[Lingtyp] Differential inalienable marking
ashildn at gmail.com
Thu Oct 10 07:53:53 UTC 2019
Äiwoo (Oceanic) also has a handful of lexically conditioned inflectional
classes for directly possessed nouns. Compare e.g iso 'my mother' - isä
'his/her mother' vs ginou 'my son' - gino 'his/her son'. I'm still sorting
out the details of this, but happy to provide more information if it's of
On Wed, Oct 9, 2019 at 8:33 PM ARNOLD Laura <Laura.Arnold at ed.ac.uk> wrote:
> Dear colleagues,
> I’m investigating a feature that I’m calling ‘differential inalienable
> marking’. Differential inalienable marking is found in some languages with
> a morphosyntactic alienability distinction in adnominal possessive
> constructions. In ‘inalienable’ constructions (i.e., those constructions
> that are more closely associated with expressing inalienable relationships
> between the possessor and possessee, such as body parts and kin terms),
> these languages make a further morphological or morphosyntactic distinction
> – for example, with two distinct paradigms marking the person and number of
> the possessor.
> This distinction may be semantically conditioned – for example, kin terms
> may be marked with one paradigm, body parts another. Below is an example
> from Ambai (Austronesian), in which a 3sg possessor is predictably marked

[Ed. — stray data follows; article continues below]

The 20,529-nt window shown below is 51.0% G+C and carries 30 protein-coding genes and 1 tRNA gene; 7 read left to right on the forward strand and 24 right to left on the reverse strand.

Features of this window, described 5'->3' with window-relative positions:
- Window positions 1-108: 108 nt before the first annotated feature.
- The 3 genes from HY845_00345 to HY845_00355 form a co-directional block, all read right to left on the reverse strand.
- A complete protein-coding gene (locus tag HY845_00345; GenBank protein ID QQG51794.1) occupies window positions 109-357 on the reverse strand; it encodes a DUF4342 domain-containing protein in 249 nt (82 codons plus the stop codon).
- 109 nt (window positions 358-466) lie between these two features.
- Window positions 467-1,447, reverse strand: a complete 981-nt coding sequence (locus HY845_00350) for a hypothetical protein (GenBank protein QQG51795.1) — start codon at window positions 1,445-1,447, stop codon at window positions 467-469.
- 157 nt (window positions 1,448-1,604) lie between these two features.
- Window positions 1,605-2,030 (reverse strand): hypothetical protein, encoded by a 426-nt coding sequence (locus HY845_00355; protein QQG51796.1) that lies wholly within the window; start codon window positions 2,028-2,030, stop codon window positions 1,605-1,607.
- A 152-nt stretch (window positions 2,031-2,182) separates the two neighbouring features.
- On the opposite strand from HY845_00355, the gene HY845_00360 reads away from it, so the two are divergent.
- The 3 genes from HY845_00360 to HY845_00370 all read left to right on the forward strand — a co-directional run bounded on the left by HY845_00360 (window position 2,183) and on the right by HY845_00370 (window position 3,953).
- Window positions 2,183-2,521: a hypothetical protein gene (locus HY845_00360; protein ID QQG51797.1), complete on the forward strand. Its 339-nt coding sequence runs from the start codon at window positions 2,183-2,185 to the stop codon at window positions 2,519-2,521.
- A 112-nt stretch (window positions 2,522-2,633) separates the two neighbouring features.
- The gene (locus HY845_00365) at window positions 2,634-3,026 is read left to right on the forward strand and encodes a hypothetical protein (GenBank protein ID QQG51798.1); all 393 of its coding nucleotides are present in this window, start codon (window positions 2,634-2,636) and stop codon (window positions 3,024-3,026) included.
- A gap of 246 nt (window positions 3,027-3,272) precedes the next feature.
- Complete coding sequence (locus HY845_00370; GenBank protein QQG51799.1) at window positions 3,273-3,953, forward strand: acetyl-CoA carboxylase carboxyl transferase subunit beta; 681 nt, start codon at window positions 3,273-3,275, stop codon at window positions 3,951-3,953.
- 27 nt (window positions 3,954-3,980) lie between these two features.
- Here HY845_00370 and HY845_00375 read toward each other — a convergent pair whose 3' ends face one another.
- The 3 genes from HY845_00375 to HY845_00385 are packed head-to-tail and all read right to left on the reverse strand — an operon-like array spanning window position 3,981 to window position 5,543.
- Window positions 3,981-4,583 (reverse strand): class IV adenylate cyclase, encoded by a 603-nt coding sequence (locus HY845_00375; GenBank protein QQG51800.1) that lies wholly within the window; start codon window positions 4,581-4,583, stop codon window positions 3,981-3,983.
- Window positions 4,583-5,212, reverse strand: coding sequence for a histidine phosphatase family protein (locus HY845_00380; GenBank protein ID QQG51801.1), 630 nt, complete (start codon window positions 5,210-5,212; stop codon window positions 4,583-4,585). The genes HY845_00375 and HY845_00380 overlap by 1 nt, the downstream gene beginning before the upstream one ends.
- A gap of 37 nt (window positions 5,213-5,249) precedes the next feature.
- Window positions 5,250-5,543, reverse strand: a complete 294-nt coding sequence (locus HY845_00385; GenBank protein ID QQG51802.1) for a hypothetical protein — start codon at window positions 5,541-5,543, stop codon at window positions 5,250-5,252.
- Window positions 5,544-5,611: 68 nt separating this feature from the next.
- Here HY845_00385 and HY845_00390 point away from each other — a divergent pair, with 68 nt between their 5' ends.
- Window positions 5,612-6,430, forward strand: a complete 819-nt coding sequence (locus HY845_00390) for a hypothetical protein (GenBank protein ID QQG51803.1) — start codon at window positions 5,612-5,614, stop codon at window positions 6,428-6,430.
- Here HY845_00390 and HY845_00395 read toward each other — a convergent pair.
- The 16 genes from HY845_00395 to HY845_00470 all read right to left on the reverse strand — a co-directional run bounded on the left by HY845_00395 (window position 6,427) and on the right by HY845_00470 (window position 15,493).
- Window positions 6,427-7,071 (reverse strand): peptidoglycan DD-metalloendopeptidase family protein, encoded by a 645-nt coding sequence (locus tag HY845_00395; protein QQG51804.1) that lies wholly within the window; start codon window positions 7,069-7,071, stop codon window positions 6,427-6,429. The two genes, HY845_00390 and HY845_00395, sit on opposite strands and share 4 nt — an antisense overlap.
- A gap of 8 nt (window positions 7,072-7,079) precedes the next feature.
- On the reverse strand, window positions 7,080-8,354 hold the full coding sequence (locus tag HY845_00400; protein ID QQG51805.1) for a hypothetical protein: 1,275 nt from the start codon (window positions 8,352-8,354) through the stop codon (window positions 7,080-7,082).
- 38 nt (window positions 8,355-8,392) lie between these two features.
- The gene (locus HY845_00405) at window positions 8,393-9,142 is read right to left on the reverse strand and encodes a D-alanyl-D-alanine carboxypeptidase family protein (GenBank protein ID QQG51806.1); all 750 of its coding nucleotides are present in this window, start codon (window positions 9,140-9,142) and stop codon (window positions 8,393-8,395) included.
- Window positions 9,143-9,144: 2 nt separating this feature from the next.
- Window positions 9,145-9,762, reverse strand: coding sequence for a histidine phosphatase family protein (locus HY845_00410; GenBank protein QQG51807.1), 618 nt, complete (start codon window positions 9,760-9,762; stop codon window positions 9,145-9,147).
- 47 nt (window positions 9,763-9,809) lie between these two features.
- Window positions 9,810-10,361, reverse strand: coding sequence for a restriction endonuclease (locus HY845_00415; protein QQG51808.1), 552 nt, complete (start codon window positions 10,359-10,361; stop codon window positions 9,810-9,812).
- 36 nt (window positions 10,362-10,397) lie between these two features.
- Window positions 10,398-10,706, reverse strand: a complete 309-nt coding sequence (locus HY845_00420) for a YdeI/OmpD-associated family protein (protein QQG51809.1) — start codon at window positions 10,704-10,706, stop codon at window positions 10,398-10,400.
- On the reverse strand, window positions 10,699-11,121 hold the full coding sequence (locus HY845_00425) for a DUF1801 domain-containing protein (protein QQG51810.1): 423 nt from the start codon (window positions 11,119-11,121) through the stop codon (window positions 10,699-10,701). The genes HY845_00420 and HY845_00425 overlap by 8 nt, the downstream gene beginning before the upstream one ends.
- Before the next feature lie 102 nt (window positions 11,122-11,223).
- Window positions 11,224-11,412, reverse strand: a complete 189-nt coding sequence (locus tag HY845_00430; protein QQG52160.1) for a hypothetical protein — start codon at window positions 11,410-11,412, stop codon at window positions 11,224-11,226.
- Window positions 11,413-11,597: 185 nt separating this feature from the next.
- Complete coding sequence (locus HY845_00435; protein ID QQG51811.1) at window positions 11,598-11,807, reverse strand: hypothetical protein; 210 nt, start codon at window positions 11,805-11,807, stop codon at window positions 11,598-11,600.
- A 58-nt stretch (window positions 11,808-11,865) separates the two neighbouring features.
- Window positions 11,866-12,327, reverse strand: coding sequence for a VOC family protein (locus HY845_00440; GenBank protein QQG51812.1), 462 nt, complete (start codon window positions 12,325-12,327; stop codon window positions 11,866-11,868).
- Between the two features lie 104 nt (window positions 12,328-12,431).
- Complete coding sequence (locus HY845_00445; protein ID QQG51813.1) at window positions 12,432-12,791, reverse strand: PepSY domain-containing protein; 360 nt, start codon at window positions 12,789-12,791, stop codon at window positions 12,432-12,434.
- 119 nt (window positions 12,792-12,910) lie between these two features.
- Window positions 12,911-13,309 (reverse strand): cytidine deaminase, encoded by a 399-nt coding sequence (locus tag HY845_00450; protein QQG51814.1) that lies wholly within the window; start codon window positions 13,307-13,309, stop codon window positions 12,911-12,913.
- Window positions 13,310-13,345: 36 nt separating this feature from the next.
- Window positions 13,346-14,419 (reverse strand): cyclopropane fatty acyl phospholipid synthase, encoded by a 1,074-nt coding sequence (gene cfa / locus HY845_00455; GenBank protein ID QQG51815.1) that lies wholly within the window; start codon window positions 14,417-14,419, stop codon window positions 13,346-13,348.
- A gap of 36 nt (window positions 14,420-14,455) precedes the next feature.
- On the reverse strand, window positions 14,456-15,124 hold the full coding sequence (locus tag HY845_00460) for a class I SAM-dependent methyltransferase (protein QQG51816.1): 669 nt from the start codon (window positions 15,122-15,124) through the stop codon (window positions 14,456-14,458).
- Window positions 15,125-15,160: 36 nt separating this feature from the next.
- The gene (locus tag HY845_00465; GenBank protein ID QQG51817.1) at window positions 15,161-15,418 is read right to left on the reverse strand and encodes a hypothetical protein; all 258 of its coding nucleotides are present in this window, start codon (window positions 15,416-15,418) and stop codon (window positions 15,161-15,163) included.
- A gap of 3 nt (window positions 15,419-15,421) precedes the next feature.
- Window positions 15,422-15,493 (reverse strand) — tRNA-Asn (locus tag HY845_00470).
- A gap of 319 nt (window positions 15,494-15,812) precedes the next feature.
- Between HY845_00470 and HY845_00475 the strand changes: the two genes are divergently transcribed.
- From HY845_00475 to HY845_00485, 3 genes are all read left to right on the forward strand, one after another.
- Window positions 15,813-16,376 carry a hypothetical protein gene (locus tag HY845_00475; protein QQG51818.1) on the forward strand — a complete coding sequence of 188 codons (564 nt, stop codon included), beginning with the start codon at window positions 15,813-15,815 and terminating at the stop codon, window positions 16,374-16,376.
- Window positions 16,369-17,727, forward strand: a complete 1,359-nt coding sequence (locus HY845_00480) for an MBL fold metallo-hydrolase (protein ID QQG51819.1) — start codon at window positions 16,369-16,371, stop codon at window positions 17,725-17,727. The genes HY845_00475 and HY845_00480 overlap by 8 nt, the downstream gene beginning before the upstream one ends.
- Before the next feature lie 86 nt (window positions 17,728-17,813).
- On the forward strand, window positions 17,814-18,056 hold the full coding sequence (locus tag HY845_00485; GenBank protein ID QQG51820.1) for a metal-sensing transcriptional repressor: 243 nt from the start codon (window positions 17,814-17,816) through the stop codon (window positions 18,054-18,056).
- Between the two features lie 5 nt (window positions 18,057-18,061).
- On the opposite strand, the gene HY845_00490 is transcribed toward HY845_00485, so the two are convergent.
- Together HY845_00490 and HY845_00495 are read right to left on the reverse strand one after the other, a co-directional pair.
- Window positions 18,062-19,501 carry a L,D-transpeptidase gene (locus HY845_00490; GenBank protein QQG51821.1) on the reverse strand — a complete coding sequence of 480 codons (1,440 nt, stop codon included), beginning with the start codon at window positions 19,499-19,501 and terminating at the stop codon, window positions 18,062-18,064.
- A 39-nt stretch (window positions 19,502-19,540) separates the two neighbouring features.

> on kin terms with the suffix *-na*, and on body parts with *-n*.
> (1) Ambai (Silzer 1983: 88-9)
> (a) ina*-na*
> ‘his/her mother’
> (b) awe*-n*
> ‘his/her foot’
> Alternatively, the distinction may be lexically specified. In Kula
> (Timor-Alor-Pantar), the possessor is marked on most body parts and kin
> terms with one paradigm; however, there is a subset of body parts which are
> unpredictably marked with a different paradigm. This is exemplified in (2):
> a 1st person exclusive possessor is marked on the body part *nikwa* ‘eye’
> with the prefix *ng-*, but on the body part *kárik* ‘finger’ with *nge-*.
> (2) Kula (Williams 2017: 226)
> (a) *ng*-nikwa
> ‘my/our eye’
> (b) *nge-*kárik
> ‘my/our finger’
> Note that I am *not *counting either phonologically predictable
> allomorphy or free variation as differential inalienable marking.
> This feature is attested in several languages spoken in east Indonesia.
> Has anyone come across differential inalienable marking elsewhere in the
> world? (As you can see from the examples, the distinction may be very
> With best wishes from Edinburgh,
> Laura Arnold
> British Academy Postdoctoral Fellow
> Room 1.13, Dugald Stewart Building
> School of Philosophy, Psychology & Language Sciences
> University of Edinburgh
> The University of Edinburgh is a charitable body, registered in Scotland,
> with registration number SC005336.
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